Today we're going full bore at the studio creating scenic previsuals for a PBS special I'm working on. It's a concert with mutliple projection surfaces, plus sort of all over background projection rasters. The director has asked us to create a complete show previsual so she can see how all the media layers work, and most importantly for her, how transitions will function and feel.
It's really common around here for us to do previsuals to sell a show or show concept. Also for our internal design process, previzzing helps us to really drill down on spatial relationships.
But this is the first time we're doing a full show viz for the purposes of the director blocking and integrating her larger process.
The idea is utterly reasonable; maybe even compelling (especially for the directors and choreographers). My suspicion is that we're going to do this a lot more, and it has me thinking about how we adjust the studio pipeline and process to accommodate it. It's not an insubstantial effort. 2 days of compositing to create the viz, then render time. Then another day to edit those together in to a finished show. All of this predicated on being done in a larger sense with content of course.
I have a sense of caution about this... It has to do with managing expectations a bit. I've found that when I make storyboards, I will often dirty them up, make them look more sketched, so that some of the intended end result is left to the imagination. When I've made to photo realistic previsuals before, I find that collaborators will sometimes fixate on a detail that they like or don't like, that is really something that will only be seen in the visualization. It won't then be a factor in reality, or if it's intentional sometimes visualizations defy laws of physics and such. The interplay of light and media is really hard to represent realistically and be able to stand by as "what it will really look like"... So when I get asked to viz a whole show, I get nervous about these attachments. I think a whole show viz demands a cognizant commitment from observers that it's still concept and not reality.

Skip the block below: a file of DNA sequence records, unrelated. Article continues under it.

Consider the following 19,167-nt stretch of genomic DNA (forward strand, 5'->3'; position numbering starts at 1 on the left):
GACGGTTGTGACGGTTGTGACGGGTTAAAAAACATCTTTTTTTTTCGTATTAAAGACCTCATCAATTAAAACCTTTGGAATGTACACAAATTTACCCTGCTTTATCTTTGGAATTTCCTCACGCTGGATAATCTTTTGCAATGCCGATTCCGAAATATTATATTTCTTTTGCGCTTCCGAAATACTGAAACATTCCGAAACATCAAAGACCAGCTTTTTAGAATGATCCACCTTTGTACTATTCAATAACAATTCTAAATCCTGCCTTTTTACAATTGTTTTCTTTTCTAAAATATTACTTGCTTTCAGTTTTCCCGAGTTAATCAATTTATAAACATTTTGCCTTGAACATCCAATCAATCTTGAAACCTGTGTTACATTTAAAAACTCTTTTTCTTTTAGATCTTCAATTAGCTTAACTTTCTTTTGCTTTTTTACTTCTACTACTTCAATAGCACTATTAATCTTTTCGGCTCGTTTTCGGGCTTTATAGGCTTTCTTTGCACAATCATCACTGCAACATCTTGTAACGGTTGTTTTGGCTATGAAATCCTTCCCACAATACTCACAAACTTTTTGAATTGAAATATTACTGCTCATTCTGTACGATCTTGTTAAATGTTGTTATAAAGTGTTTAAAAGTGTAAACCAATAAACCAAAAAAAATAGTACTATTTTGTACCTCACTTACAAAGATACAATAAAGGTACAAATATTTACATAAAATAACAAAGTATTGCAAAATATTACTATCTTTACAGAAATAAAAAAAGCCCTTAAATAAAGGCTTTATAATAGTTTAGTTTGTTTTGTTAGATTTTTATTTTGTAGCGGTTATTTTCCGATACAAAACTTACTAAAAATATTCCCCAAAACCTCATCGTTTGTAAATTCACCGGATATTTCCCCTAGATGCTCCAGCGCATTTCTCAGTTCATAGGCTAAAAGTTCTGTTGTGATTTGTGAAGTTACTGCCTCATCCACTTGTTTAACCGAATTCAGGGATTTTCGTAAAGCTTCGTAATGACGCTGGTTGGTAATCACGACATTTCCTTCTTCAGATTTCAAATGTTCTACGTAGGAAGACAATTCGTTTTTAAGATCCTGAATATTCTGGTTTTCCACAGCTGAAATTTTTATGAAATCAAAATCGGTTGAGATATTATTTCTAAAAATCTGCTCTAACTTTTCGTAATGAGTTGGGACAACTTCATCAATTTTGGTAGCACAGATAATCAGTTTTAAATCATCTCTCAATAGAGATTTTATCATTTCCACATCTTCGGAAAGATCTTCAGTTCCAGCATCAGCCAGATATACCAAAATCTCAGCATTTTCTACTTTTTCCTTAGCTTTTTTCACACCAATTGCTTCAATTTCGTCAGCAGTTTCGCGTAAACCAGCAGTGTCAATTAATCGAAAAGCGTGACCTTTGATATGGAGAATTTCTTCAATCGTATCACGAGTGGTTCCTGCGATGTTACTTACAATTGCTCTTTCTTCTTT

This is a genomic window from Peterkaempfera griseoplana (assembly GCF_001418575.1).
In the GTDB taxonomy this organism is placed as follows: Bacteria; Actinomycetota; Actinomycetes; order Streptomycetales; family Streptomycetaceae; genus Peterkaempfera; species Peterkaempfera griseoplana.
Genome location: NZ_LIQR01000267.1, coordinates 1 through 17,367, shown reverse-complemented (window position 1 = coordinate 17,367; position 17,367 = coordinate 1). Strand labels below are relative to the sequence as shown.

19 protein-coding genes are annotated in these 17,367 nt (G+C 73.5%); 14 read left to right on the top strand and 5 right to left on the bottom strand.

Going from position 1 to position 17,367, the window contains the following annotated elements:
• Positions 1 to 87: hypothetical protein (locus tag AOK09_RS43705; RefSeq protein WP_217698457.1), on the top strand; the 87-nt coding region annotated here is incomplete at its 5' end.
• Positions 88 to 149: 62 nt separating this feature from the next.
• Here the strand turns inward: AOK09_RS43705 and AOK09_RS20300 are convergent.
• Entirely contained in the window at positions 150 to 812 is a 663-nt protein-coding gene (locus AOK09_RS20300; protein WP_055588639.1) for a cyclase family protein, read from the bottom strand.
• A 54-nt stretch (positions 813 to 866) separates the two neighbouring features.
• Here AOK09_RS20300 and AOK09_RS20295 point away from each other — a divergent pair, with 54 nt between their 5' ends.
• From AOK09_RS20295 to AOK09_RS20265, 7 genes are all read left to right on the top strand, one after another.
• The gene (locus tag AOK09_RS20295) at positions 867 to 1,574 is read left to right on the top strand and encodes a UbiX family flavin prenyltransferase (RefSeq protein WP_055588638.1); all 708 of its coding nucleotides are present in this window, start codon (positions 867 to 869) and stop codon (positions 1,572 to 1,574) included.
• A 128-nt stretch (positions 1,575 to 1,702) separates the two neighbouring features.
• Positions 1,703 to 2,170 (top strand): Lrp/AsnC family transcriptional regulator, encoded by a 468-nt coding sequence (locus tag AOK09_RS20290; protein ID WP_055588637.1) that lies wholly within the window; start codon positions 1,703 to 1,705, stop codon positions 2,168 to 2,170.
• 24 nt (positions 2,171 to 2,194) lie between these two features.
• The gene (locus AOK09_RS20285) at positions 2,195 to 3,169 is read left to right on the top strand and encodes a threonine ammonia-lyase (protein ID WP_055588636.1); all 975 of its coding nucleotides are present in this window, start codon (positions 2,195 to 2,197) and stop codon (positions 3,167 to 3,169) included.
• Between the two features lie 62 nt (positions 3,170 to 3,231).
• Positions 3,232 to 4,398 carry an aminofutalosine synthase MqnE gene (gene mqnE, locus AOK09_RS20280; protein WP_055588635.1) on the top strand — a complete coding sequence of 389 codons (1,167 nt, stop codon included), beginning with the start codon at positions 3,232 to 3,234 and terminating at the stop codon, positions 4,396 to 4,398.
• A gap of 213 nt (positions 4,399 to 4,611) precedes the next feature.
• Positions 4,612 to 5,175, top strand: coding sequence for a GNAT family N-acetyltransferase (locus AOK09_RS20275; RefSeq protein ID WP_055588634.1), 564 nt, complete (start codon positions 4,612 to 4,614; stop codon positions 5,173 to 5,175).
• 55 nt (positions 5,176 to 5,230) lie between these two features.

Nevertheless I think that we're entering a stage where previsualizing is going to expand beyond it's status of a tool of the lighting designer or production designer, and become more of a generally accessible asset to directors and (shudder) producers as well.
We're having a Production Summit at MODE after LDI... Effectively and efficiently adding full show previsuals to shows as a fundamental design stage, not as an extra, or as a time savings...